Rx for Late-Summer Flower Gardens


Revive the garden for late-summer beauty.

By FamilyTime

 

About now, your flower garden may remind you of an aging prom queen. You know it was drop-dead gorgeous just a short time ago but now it’s looking a little worn and tired.

Don’t despair. Just as the prom queen still looks spectacular with a bright smile and a little attention to style, your garden can regain its glory to look as cheerful and lovely as earlier in the summer.

Here’s how to help:

  • Fill in the blanks. If you see brown spots or empty spaces where June flowers bloomed, plant some flowering annuals or annuals with interesting foliage. Most garden centers still sell these in August — and you might even get them for a bargain price. You can also divide those that have taken over other parts of your garden and replant them where needed.
  • Plant fall perennials. Garden centers will have these on hand and now is a good time to plant them someplace where they can establish themselves happily. These might be asters, mums or sedum, for example. They will look even better next year.
  • Weed the garden as thoroughly as you can. By late summer weeds may run rampant and spoil the appearance of any garden. If they have flowers, snip them off and discard. If allowed to fall into the soil, the flowers will re-seed the weeds. Once the blooms are gone, either cut the weed down to the ground or pull it out but the roots. Disturb the soil as little as possible.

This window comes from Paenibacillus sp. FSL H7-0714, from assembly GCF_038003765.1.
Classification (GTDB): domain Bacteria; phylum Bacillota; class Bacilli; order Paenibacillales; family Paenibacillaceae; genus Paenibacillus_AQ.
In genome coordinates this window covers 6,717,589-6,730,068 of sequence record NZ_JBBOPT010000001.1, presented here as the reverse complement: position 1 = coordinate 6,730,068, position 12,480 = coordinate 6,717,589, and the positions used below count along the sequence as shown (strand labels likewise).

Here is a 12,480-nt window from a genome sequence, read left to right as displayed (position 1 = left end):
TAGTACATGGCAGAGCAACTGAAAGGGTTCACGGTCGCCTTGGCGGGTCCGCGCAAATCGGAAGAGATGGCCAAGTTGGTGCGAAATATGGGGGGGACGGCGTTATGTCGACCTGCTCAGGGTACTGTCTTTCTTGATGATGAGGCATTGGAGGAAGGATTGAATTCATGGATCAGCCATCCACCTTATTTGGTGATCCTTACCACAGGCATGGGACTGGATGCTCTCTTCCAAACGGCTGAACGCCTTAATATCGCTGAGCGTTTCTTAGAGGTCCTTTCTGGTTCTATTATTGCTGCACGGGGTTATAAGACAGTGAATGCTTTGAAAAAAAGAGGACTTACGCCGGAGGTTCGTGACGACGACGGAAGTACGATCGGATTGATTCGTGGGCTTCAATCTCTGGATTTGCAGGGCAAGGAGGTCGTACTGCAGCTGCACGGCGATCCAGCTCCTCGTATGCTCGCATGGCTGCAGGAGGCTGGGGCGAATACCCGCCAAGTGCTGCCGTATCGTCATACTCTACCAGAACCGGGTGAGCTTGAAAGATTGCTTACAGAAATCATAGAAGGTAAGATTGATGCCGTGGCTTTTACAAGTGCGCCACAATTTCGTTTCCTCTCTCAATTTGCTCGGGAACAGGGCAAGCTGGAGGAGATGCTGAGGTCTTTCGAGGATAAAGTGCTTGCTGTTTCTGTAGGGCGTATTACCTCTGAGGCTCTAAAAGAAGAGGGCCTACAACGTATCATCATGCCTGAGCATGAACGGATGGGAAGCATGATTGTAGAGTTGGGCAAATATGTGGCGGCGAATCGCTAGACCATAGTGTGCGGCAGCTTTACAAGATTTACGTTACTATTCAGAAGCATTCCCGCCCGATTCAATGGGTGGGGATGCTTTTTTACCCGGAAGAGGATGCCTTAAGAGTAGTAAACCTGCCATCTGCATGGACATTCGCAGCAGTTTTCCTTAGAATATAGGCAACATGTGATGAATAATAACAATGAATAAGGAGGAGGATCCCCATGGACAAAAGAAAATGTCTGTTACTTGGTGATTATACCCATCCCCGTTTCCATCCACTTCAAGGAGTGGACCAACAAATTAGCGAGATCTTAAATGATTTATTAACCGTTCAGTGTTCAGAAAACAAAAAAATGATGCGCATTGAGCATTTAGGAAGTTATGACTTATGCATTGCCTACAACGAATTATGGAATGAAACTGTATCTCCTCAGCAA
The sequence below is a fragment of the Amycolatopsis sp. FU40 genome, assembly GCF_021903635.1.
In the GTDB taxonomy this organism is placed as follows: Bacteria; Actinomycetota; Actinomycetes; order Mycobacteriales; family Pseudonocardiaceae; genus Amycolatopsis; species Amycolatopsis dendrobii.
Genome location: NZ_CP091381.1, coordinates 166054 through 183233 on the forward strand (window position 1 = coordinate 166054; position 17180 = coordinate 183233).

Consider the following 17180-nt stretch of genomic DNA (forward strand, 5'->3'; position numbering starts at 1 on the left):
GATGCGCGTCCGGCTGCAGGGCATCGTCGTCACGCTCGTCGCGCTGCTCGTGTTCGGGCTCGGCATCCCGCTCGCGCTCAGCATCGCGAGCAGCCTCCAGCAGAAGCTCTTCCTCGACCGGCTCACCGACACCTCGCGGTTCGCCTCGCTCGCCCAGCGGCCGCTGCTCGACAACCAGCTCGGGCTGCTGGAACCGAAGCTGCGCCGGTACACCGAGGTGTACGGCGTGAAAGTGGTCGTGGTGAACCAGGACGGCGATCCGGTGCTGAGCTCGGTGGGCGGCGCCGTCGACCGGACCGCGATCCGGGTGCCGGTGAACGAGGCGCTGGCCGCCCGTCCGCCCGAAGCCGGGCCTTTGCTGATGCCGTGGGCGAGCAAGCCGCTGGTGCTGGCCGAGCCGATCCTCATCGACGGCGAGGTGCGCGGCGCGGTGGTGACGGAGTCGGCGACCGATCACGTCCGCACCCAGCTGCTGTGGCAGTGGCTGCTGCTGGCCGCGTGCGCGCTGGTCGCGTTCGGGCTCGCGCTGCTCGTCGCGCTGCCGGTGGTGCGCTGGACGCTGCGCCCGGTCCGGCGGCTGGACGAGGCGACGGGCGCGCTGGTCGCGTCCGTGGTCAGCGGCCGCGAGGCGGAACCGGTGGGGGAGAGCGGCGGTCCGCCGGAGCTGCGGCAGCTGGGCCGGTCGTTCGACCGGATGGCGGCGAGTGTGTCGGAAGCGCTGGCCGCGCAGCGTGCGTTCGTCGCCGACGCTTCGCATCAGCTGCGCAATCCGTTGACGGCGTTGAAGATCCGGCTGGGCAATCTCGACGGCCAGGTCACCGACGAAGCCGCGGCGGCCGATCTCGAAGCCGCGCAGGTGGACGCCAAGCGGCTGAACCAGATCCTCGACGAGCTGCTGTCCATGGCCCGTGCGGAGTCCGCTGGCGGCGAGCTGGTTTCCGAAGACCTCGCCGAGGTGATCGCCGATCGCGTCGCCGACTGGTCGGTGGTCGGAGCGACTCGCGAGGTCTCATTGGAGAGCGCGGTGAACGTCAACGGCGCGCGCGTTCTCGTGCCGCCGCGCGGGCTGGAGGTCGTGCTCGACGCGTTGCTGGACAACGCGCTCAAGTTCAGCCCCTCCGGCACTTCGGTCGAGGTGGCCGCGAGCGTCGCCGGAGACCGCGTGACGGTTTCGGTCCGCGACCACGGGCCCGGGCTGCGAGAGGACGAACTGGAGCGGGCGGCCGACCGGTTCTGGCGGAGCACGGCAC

• Add more mulch to neaten up the garden and hold in moisture. The mulch also keeps weeds at bay.
  • Water sad-looking perennials and shrubbery. Chances are your garden has been coping with mid-summer drought conditions. Give it several good waterings to perk it right up. Long, deep soaks are best. Sprinklings do not penetrate the soil.
  • Fertilize and feed pots. While fertilizer may stress plants in the garden that are dealing with drought, it will only help your pots. These should be watered daily, too, to insure they stay healthy. Don’t hesitate to move pots around and station them in the garden to brighten bare spots.
  • Deadhead flowering annuals and perennials to encourage continuing blooms. This is as important with fall flowers as with spring ones.
  • Cut perennials that have finished blooming to half their height. This will encourage strong growth next year.
  • Move garden ornaments and benches around. The birdbath or gazing globe may look better elsewhere at this time of year where the planting is thinning or has died back.